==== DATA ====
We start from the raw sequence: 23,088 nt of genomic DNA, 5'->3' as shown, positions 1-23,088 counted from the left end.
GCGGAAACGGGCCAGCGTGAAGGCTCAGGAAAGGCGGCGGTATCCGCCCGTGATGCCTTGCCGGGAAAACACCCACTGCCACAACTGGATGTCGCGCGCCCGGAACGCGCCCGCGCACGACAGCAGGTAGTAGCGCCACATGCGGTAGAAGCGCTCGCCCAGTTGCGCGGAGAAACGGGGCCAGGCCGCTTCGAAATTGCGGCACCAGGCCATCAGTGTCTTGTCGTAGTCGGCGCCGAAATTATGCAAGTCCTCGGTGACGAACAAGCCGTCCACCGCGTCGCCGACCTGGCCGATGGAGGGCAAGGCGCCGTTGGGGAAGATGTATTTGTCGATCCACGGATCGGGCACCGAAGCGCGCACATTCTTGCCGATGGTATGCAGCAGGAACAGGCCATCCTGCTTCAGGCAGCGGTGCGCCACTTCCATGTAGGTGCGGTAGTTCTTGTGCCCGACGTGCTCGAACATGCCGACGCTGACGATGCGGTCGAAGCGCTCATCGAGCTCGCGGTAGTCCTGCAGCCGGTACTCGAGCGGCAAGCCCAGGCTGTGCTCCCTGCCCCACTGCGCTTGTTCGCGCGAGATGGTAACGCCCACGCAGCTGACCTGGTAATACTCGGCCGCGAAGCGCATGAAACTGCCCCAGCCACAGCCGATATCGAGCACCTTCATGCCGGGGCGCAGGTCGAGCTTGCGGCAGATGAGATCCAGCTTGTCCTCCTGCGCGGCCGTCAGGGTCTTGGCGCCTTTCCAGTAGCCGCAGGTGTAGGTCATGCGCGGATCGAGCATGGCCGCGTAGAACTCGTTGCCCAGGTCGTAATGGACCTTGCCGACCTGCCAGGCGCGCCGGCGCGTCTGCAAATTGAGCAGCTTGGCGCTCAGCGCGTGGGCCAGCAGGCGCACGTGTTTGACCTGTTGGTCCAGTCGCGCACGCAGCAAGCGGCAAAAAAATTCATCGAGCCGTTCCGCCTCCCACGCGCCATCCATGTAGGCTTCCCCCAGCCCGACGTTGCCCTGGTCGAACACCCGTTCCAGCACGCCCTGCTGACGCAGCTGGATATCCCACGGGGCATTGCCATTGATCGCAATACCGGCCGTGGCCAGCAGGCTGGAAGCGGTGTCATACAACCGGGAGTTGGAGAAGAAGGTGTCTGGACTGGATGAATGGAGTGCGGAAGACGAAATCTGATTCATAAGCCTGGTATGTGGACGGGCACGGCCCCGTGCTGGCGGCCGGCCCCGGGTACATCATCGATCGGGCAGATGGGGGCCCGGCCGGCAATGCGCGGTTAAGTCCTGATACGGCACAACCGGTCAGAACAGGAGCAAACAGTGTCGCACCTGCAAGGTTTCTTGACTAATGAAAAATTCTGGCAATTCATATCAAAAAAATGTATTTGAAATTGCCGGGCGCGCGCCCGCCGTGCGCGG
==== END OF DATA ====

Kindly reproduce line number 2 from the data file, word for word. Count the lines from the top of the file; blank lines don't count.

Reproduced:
GCGGAAACGGGCCAGCGTGAAGGCTCAGGAAAGGCGGCGGTATCCGCCCGTGATGCCTTGCCGGGAAAACACCCACTGCCACAACTGGATGTCGCGCGCCCGGAACGCGCCCGCGCACGACAGCAGGTAGTAGCGCCACATGCGGTAGAAGCGCTCGCCCAGTTGCGCGGAGAAACGGGGCCAGGCCGCTTCGAAATTGCGGCACCAGGCCATCAGTGTCTTGTCGTAGTCGGCGCCGAAATTATGCAAGTCCTCGGTGACGAACAAGCCGTCCACCGCGTCGCCGACCTGGCCGATGGAGGGCAAGGCGCCGTTGGGGAAGATGTATTTGTCGATCCACGGATCGGGCACCGAAGCGCGCACATTCTTGCCGATGGTATGCAGCAGGAACAGGCCATCCTGCTTCAGGCAGCGGTGCGCCACTTCCATGTAGGTGCGGTAGTTCTTGTGCCCGACGTGCTCGAACATGCCGACGCTGACGATGCGGTCGAAGCGCTCATCGAGCTCGCGGTAGTCCTGCAGCCGGTACTCGAGCGGCAAGCCCAGGCTGTGCTCCCTGCCCCACTGCGCTTGTTCGCGCGAGATGGTAACGCCCACGCAGCTGACCTGGTAATACTCGGCCGCGAAGCGCATGAAACTGCCCCAGCCACAGCCGATATCGAGCACCTTCATGCCGGGGCGCAGGTCGAGCTTGCGGCAGATGAGATCCAGCTTGTCCTCCTGCGCGGCCGTCAGGGTCTTGGCGCCTTTCCAGTAGCCGCAGGTGTAGGTCATGCGCGGATCGAGCATGGCCGCGTAGAACTCGTTGCCCAGGTCGTAATGGACCTTGCCGACCTGCCAGGCGCGCCGGCGCGTCTGCAAATTGAGCAGCTTGGCGCTCAGCGCGTGGGCCAGCAGGCGCACGTGTTTGACCTGTTGGTCCAGTCGCGCACGCAGCAAGCGGCAAAAAAATTCATCGAGCCGTTCCGCCTCCCACGCGCCATCCATGTAGGCTTCCCCCAGCCCGACGTTGCCCTGGTCGAACACCCGTTCCAGCACGCCCTGCTGACGCAGCTGGATATCCCACGGGGCATTGCCATTGATCGCAATACCGGCCGTGGCCAGCAGGCTGGAAGCGGTGTCATACAACCGGGAGTTGGAGAAGAAGGTGTCTGGACTGGATGAATGGAGTGCGGAAGACGAAATCTGATTCATAAGCCTGGTATGTGGACGGGCACGGCCCCGTGCTGGCGGCCGGCCCCGGGTACATCATCGATCGGGCAGATGGGGGCCCGGCCGGCAATGCGCGGTTAAGTCCTGATACGGCACAACCGGTCAGAACAGGAGCAAACAGTGTCGCACCTGCAAGGTTTCTTGACTAATGAAAAATTCTGGCAATTCATATCAAAAAAATGTATTTGAAATTGCCGGGCGCGCGCCCGCCGTGCGCGG